I am now en route back to Maryland, having attended my first Byzantine Studies Conference. My stay was tiring, but delightful, even more so because of the generous hospitality I enjoyed from friends of my in-laws! Like most conferences of this breadth, you listen to a great variety of papers. Some were good, some less so; some topics I knew well, and others not so well. At any rate, there were plenty of interesting papers and people with whom and from whom to learn!
My own paper was received well. As far as I can tell, it was the only Digital Humanities-esque paper, which surprised me. I’ve discovered that being a computer guy in a room full of humanists elicits lots of discussion! From what I can tell, humanists are interested in digital approaches, but they lack access to people with the skills to create or use them. The paper I presented was about stemmatology: creating a family tree of manuscripts for a textual tradition. It wasn’t anything new (this particular method, parsimony has been around quite a while in digital stemmatology), but the techniques I described were unfamiliar to many in the room. I hope that digital humanists of all stripes will continue to attend traditional conferences, in addition to the Digital Humanities conferences. We don’t need our disciplines to fragment any more than they are currently!
I ran into to several people I had met at Oxford this summer, and that was a treat. It’s always nice to see familiar faces, and develop relationships further. I also met many new people, one of the great benefits of conferences. Scholarship is both communal and solitary. Since most scholars tend towards solitude (I know I do!), it’s wonderful to gather with like-minded people and discuss the topics you love.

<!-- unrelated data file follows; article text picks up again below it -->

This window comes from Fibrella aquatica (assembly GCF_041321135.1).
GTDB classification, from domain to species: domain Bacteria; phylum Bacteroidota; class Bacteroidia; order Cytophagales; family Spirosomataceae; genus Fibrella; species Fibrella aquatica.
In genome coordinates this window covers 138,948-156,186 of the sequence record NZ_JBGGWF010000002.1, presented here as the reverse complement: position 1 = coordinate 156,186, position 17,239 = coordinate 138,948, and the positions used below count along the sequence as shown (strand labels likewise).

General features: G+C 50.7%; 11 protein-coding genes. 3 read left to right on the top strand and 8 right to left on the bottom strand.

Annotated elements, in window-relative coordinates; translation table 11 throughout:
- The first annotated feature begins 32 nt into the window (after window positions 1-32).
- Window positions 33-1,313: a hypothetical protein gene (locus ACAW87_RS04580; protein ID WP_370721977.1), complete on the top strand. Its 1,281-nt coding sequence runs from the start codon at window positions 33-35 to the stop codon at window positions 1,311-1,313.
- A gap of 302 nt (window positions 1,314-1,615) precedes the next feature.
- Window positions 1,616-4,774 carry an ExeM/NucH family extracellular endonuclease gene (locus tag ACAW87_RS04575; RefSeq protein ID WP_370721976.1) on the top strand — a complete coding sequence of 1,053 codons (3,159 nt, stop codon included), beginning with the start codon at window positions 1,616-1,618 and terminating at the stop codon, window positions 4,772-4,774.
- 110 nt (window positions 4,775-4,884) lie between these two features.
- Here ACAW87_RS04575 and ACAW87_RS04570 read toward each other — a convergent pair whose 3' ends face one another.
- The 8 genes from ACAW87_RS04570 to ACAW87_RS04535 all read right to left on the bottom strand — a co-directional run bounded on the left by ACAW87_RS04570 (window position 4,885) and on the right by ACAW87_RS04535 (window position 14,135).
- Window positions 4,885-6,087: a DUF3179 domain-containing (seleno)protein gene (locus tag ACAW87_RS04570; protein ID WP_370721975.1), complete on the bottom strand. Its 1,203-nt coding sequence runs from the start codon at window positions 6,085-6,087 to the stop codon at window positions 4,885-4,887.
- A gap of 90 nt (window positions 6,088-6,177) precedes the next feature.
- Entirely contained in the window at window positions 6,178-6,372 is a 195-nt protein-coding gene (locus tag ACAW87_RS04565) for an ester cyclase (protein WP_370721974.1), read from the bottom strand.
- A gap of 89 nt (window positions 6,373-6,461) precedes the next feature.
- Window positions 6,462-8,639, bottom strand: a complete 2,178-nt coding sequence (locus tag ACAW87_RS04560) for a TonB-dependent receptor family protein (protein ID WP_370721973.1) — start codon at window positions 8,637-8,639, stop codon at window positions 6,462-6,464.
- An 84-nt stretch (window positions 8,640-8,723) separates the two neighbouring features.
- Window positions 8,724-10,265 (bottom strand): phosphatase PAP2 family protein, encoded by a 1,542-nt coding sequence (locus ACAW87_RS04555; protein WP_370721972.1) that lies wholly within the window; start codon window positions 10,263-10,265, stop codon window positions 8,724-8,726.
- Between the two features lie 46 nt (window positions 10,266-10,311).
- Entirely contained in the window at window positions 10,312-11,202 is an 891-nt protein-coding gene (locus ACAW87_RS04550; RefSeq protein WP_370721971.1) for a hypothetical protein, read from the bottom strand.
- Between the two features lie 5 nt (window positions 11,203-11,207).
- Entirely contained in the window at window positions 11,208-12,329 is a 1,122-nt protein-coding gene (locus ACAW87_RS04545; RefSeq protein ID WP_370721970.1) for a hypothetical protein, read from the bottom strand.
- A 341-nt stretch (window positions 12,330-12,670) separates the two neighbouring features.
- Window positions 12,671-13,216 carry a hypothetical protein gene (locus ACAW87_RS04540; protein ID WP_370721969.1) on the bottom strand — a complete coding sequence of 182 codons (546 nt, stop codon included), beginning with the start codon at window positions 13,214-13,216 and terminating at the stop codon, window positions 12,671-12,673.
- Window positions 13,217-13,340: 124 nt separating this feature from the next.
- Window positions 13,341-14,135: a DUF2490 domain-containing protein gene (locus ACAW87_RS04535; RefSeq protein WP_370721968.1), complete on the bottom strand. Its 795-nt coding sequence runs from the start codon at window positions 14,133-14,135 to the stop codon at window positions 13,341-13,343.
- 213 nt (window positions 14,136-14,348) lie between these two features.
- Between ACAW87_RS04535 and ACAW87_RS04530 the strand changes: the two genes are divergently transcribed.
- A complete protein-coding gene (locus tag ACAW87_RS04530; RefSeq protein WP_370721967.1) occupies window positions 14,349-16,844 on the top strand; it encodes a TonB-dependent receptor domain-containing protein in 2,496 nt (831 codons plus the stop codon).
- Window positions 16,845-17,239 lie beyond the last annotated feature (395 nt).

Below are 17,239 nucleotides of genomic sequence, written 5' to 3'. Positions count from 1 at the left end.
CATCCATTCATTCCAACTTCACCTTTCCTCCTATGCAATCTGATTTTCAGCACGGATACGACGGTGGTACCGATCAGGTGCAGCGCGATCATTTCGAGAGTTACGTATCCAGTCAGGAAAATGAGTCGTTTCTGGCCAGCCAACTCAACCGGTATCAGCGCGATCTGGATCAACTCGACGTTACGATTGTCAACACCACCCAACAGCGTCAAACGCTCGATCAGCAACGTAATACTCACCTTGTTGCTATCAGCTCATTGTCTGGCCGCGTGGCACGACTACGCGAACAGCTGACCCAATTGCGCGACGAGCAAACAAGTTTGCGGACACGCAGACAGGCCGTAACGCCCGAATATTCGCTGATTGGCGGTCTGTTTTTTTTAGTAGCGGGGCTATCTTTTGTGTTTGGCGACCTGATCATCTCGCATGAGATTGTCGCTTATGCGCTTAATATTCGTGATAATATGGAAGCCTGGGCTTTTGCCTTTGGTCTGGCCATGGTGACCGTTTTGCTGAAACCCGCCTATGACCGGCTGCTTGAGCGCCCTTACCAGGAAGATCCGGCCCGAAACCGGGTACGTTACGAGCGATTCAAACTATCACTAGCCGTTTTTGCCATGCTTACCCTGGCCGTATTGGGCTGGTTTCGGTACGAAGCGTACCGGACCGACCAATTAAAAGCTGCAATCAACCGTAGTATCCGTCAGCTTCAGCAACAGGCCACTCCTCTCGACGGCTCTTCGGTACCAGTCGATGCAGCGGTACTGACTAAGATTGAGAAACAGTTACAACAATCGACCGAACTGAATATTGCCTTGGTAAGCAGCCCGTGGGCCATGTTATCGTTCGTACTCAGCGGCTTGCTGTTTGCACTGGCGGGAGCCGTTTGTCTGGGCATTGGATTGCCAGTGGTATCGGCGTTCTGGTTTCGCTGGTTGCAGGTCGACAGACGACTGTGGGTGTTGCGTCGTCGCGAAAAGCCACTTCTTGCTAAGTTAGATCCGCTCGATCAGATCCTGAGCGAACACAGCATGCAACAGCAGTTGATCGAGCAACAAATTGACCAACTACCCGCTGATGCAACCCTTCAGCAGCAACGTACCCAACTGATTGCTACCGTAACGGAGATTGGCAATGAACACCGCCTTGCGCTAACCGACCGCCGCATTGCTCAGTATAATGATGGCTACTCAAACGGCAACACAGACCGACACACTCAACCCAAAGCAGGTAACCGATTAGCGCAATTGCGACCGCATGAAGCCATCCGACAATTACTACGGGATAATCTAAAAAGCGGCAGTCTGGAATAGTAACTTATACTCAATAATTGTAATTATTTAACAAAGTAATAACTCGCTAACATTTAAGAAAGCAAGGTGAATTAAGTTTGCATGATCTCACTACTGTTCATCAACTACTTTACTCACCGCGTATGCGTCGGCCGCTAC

Regarding the presentations, I noticed a dichotomy in Byzantine Studies between “texts” people and “art/materials” people. I fit squarely in the “texts” group, but the “art/materials” people had some great presentations. I was impressed by their ability to hold my attention, even though I have very little interest in Archaeology and Art History. I guess it’s always helpful to have lovely art in one’s presentation!
One of my favorite paper was given by Fr. Maximos (Constas). It offered his reflections on editing and translating Maximus the Confessor’s Ambigua, easily one of the most influential theological works in the history of the Eastern Church. His edition is due out along with his translation soon from the Harvard University Press, as part of the new Dumbarton Oaks Medieval Library. His discription of the state of the text before his edition was appalling: the edition printed in Migne’s Patrologia Graeca relied on a single late manuscript that was full of errors. In addition, Migne added lots of his own errors to the text in the process of editing it. Several of these errors have severely puzzled scholars, and made Maximus’ arguments impossible to follow. Maximus is already difficult, and we had a poor edition making it even worse! This deeply reaffirmed my own hope to edit patristic texts. How many other Greek authors are laboring in such poor editions! Editing a text is difficult, laborious work: but it is also very rewarding. It generates something useful for the scholarly (and wider) community, and nothing engages one so deeply into a text as editing and translating it. It’s not for everyone, but we certainly need more editors! Hopefully my own skills will progress quickly, and I’ll be able contribute an edition!